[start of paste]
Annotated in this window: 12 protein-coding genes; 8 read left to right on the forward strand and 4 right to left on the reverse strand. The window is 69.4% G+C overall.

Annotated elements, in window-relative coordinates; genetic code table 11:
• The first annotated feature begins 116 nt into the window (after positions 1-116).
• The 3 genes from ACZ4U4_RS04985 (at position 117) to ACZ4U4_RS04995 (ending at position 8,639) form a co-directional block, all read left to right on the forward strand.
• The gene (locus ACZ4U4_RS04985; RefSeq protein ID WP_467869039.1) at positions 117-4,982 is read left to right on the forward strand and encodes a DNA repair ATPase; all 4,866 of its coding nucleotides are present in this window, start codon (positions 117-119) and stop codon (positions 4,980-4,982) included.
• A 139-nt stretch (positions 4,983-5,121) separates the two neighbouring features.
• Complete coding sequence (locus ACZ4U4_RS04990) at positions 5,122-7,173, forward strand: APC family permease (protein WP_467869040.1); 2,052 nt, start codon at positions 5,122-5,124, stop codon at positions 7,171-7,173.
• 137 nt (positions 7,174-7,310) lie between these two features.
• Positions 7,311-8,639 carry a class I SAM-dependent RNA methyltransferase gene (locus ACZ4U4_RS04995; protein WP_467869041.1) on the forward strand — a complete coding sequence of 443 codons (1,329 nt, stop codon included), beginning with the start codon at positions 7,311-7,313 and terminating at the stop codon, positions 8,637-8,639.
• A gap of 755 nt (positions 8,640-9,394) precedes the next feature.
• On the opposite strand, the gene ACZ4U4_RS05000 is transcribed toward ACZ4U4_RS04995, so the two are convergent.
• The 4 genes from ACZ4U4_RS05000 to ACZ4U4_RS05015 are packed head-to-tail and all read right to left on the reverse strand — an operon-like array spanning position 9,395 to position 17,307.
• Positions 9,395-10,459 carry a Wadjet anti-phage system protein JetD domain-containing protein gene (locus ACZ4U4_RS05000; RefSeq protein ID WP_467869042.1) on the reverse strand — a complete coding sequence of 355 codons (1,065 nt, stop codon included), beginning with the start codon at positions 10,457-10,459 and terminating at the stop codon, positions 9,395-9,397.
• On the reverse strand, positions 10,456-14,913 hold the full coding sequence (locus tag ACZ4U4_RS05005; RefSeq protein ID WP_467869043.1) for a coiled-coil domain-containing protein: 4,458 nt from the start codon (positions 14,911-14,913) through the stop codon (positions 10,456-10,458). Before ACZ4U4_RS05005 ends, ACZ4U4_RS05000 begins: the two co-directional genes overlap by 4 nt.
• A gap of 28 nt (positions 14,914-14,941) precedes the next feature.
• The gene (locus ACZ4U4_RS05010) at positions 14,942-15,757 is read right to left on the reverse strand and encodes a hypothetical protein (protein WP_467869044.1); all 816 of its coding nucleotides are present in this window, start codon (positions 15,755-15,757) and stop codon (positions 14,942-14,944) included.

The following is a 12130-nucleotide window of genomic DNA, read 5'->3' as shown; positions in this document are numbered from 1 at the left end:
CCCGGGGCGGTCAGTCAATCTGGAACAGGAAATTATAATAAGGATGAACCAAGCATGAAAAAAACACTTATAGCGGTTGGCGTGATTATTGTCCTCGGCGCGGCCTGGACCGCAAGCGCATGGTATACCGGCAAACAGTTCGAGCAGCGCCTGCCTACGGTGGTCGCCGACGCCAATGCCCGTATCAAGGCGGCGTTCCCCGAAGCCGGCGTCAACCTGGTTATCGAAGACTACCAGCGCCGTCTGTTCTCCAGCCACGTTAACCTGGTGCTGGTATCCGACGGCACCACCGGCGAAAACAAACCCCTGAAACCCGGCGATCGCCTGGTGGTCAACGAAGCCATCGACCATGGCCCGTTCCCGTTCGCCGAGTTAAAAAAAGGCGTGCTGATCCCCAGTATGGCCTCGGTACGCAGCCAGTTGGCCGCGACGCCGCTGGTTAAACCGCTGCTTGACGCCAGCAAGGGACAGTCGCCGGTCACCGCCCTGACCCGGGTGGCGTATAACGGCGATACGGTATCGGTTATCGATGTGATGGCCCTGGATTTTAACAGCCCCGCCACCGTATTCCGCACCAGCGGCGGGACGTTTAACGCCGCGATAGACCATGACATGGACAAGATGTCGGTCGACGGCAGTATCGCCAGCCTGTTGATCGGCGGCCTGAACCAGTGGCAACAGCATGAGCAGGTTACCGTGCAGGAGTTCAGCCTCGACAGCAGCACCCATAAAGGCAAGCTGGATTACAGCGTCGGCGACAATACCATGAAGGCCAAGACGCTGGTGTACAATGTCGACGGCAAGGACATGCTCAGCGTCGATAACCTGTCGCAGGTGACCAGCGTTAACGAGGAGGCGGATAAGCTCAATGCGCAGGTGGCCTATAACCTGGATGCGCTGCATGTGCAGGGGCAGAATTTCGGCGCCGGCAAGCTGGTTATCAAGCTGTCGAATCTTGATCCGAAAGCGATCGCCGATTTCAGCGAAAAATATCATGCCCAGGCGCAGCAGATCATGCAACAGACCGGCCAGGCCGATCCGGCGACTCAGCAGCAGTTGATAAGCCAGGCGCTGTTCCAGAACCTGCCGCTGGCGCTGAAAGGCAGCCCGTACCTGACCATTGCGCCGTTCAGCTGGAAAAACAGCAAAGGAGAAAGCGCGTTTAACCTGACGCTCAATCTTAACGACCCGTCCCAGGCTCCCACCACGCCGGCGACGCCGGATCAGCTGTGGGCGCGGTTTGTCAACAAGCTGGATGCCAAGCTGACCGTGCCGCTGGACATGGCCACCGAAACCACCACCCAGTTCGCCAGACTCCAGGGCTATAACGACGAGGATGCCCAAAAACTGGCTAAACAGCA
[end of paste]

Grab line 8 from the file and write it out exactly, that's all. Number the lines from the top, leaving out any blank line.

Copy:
• 137 nt (positions 7,174-7,310) lie between these two features.